by Aline Mello

When we speak Portuguese, our voices
are the same, echoes of our mother’s.

In a room filled with people who say
we look more like cousins, you are

a planet. You have your own pull and I
become a moon. Sister, what is this

sticky comfort that comes with knowing you
know me? My father left me, and so did yours.

I was made to leave my country behind,
and you came too. We wore handmade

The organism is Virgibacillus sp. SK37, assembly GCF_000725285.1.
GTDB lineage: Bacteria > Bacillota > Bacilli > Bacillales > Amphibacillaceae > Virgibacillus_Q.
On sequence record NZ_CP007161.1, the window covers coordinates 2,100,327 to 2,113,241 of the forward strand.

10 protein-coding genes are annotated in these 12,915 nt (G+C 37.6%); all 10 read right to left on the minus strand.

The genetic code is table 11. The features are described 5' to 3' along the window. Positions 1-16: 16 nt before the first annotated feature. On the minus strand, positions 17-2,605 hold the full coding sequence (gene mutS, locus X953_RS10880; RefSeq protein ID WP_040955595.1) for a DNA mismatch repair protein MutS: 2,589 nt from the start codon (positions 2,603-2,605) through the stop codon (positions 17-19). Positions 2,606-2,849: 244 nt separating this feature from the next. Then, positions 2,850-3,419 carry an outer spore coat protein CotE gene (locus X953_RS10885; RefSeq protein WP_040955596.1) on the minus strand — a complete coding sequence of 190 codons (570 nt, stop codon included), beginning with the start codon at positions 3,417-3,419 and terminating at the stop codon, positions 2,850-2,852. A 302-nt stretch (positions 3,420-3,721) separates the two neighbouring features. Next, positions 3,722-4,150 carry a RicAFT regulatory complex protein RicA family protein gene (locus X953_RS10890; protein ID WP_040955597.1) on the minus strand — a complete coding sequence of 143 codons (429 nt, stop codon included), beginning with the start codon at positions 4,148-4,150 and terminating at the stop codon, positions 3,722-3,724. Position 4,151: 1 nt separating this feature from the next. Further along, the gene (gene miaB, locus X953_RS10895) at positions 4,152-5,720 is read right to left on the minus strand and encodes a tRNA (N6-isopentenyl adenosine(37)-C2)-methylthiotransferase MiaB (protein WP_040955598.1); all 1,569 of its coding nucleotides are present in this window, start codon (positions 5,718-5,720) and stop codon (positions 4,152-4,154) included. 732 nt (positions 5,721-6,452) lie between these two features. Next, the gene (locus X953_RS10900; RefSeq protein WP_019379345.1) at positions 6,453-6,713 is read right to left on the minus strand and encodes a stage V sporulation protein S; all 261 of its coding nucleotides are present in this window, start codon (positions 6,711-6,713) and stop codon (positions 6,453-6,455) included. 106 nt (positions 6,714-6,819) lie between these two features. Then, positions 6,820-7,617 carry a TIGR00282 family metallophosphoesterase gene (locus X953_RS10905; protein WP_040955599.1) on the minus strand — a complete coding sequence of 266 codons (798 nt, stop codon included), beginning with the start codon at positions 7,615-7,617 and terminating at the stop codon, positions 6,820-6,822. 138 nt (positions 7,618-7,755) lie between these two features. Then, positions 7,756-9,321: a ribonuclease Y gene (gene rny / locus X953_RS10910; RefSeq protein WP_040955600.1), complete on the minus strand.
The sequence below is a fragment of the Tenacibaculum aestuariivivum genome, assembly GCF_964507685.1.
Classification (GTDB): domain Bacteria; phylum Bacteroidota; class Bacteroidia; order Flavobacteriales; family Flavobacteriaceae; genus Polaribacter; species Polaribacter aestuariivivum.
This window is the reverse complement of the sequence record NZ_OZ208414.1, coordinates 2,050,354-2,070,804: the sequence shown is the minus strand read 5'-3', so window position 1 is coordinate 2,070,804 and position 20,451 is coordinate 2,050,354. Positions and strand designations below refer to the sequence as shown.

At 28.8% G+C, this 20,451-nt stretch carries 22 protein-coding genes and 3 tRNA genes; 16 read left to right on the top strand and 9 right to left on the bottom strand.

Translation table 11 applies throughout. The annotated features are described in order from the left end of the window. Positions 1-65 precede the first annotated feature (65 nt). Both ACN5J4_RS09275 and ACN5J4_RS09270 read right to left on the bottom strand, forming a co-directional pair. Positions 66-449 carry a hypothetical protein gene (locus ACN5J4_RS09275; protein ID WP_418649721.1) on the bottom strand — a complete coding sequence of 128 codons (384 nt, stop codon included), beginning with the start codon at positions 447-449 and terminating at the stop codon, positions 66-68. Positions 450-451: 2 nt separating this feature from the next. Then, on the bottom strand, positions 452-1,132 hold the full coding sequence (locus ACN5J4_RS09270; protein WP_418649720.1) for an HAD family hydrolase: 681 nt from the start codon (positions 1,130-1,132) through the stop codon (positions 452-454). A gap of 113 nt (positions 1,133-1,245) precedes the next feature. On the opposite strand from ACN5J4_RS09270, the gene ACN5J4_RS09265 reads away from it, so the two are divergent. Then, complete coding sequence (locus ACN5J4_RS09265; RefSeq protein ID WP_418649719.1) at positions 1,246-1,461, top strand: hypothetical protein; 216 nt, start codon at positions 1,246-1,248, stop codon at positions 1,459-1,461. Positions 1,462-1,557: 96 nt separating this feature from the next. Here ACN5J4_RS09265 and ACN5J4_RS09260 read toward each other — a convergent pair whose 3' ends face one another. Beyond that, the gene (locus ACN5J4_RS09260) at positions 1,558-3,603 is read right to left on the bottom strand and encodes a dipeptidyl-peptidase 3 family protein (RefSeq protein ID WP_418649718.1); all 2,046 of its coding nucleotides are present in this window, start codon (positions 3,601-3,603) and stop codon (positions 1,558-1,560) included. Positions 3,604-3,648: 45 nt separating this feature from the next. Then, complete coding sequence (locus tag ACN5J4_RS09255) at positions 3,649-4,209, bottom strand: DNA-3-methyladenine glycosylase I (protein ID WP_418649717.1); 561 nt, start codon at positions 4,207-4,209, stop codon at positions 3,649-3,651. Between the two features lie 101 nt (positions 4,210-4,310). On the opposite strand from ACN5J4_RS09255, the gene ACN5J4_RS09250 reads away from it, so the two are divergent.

clothing to the airport. Linen. With hats,
like we were from another time. I know you

can sing and choose not to. I know you
ignore your anxiety until it takes over

your body. There is so much unsaid.
But we don’t want to say them.

And we can blame our father for choosing
between us. In the end, we will sit in a station,

watch the trains go by. And there will be you.
And there will be me.

Aline Mello is a Brazilian writer and editor living in Atlanta. She is an Undocupoet fellow and her work has been published or is upcoming Atlanta Review, Georgia Review, The New Republic, and elsewhere. You can find her on Twitter and Instagram @thealinemello, and online at